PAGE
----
What happened to this woman when she sat on a bench in Sackville Gardens may surprise you

Have you ever wondered what would happen if you sat on a bench in Sackville Gardens and started talking to strangers? Who would you meet? What stories would you hear?

Conversations on a Bench is a BBC Radio 4 series which explores the stories of people who sit beside Anna Scott-Brown on benches all around the country.

Her choice for the latest episode was Manchester’s Sackville Gardens, a location which was especially poignant as the programme was broadcast 100 days after the Arena terror attack.

From a woman drinking to forget her troubled past to a potter using the park for inspiration, we get a glimpse of the lives of the people who took a seat.

One man and his ex-boyfriend are out walking a dog, pointing up at the luxury penthouse flats above.

Another man tells Scott-Brown about how he is using the bench to contemplate nature – something we often forget to do.

“I’m trying to take some inspiration from the trees,” he says. “Due to issues with anxiety and depression, I do my best to work with wood.”

Plenty of people come here to start afresh and feel part of something new, as Scott-Brown discovers when she sits next to some call centre workers who have just finished for the day.

“We are a massive family,” one woman reflects on recently starting the job. “I’ve just come up from London. I feel like they have genuinely pulled me out of a massive gutter.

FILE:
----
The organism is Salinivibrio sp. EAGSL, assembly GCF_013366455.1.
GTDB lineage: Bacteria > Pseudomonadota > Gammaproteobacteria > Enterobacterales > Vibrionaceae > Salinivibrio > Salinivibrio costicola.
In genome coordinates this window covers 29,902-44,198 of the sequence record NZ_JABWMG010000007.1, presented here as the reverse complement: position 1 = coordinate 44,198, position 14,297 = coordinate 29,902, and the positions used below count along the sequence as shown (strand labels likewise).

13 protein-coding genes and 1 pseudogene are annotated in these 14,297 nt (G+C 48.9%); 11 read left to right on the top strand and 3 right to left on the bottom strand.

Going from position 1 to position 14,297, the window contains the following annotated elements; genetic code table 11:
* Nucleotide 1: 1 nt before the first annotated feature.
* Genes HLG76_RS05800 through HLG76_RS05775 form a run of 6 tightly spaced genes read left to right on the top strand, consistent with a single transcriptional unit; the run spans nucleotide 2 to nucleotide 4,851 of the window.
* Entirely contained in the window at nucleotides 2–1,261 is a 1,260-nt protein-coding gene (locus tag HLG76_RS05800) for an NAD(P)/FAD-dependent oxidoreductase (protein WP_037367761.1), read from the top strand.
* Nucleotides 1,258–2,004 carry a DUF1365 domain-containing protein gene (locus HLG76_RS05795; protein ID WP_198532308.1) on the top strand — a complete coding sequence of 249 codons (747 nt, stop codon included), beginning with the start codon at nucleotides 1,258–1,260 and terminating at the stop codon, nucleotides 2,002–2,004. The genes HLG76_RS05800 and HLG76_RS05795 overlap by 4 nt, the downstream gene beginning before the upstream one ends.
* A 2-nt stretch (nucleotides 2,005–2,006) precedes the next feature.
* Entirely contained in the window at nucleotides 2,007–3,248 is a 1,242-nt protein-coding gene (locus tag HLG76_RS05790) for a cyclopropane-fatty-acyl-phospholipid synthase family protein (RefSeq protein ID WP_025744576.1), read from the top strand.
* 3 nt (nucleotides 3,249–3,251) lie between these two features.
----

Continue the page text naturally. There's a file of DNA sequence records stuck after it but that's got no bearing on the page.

“We all look after each other. People at work are on tag so we all got together to say – we’re not doing it till they come off tag – because some of them are on curfew.”

“Who put them on curfew?” asks Scott-Brown. “The government,” is the reply.

A man with schizophrenia insists, “You don’t want to speak to me” but tells his story anyway.

“I come from a part of the world where being gay is a sin,” says another. “I left a great amount of wealth, luxury, family and everything just to be me.”

One man reflects on how he managed to find positivity in his experience of loss and how other people can too.

“We went to watch a terrible film – Hook – when I was 12. My dad, I remember him saying he felt really warm and he just collapsed forward. It was a massive heart attack.

“The old adage that  ‘time is a great healer’ is a complete lie. But what happens is that you transfer those emotions and you start to remember the times that brought happiness. Through all this pain, there’s still a positive in there.”

Conversations on a Bench unlocks some profound insights on life from the people of Manchester. You can listen to it here.


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